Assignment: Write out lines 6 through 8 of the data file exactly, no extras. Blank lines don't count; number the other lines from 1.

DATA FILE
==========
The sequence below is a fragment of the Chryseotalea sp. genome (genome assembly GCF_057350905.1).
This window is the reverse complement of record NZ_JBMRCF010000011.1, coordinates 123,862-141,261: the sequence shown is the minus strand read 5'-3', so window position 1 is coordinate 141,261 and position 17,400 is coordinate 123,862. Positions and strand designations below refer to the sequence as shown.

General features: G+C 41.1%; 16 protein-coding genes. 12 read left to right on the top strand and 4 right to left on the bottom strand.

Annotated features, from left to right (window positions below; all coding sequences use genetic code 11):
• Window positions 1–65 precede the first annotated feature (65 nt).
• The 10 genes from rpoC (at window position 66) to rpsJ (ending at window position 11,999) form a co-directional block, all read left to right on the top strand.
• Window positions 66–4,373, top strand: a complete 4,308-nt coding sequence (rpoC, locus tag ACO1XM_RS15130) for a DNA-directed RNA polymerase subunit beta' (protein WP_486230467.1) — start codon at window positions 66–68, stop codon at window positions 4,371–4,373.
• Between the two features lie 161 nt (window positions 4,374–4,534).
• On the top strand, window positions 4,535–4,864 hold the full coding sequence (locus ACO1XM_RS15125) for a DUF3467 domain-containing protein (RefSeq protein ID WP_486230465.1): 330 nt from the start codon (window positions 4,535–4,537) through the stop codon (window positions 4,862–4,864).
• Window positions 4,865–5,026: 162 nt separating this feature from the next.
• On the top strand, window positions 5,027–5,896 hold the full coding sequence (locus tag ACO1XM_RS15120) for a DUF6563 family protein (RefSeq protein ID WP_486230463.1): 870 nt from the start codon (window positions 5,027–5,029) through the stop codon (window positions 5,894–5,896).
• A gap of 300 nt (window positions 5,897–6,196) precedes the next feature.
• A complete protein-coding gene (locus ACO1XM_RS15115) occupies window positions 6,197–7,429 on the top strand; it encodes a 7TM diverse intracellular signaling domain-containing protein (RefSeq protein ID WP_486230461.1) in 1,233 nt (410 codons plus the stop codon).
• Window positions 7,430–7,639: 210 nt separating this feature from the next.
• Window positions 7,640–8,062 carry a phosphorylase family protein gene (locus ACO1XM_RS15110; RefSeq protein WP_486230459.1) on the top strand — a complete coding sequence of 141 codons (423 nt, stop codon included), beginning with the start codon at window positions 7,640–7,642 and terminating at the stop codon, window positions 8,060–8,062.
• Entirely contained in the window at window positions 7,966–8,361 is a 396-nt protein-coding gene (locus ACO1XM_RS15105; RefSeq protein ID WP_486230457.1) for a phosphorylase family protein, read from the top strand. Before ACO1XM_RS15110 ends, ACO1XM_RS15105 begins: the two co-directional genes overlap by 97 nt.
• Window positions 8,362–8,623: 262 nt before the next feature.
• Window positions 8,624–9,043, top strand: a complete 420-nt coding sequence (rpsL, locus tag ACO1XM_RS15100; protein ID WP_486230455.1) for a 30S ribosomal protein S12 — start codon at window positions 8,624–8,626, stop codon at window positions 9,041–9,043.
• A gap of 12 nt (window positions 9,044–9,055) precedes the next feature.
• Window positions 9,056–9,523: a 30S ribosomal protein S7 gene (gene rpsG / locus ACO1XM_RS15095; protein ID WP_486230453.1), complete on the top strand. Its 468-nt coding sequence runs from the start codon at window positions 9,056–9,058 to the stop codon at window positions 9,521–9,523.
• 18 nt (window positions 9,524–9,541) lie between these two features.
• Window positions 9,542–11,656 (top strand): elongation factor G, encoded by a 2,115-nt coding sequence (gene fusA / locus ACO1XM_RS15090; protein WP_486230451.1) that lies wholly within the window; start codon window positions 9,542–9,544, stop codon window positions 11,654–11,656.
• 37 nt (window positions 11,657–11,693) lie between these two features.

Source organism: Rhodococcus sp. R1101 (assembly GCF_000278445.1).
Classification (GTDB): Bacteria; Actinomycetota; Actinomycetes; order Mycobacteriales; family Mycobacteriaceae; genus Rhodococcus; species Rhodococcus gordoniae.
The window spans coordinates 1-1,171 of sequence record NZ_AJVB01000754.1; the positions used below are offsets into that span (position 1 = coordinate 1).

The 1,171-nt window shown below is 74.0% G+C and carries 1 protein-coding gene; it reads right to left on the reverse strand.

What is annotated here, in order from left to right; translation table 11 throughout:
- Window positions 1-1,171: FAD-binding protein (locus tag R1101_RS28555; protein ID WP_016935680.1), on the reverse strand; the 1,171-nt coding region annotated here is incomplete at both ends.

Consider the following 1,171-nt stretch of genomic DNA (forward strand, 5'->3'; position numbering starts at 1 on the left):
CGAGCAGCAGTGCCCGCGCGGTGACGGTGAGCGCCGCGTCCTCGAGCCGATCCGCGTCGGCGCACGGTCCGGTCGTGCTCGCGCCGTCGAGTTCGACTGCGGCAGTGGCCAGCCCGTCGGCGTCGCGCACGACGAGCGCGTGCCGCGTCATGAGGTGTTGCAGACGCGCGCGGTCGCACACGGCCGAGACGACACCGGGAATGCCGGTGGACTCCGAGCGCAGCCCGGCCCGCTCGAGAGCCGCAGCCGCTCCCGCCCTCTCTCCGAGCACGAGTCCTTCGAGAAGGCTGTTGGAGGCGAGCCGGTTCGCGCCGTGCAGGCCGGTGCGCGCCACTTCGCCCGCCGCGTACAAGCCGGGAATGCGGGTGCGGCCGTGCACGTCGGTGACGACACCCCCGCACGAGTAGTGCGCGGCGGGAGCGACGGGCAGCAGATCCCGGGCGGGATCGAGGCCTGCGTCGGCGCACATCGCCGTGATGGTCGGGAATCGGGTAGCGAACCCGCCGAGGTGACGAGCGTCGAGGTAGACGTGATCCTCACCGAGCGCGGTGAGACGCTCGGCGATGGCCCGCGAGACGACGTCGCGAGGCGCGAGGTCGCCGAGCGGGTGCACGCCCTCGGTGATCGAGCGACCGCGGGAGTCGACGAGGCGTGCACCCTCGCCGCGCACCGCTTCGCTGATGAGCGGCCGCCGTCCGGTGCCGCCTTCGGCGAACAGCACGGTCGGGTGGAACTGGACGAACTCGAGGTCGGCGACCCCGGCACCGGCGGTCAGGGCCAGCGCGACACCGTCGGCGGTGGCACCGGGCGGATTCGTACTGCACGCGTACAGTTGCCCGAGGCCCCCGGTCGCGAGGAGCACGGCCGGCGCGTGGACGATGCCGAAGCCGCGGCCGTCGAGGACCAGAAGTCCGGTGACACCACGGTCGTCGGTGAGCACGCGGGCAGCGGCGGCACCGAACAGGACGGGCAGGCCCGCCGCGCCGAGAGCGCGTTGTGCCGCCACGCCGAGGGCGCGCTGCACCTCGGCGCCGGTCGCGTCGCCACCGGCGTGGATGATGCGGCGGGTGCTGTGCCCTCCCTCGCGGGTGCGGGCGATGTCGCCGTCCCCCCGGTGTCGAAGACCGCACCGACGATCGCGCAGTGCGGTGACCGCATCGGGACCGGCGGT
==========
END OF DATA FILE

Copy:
• The 10 genes from rpoC (at window position 66) to rpsJ (ending at window position 11,999) form a co-directional block, all read left to right on the top strand.
• Window positions 66–4,373, top strand: a complete 4,308-nt coding sequence (rpoC, locus tag ACO1XM_RS15130) for a DNA-directed RNA polymerase subunit beta' (protein WP_486230467.1) — start codon at window positions 66–68, stop codon at window positions 4,371–4,373.
• Between the two features lie 161 nt (window positions 4,374–4,534).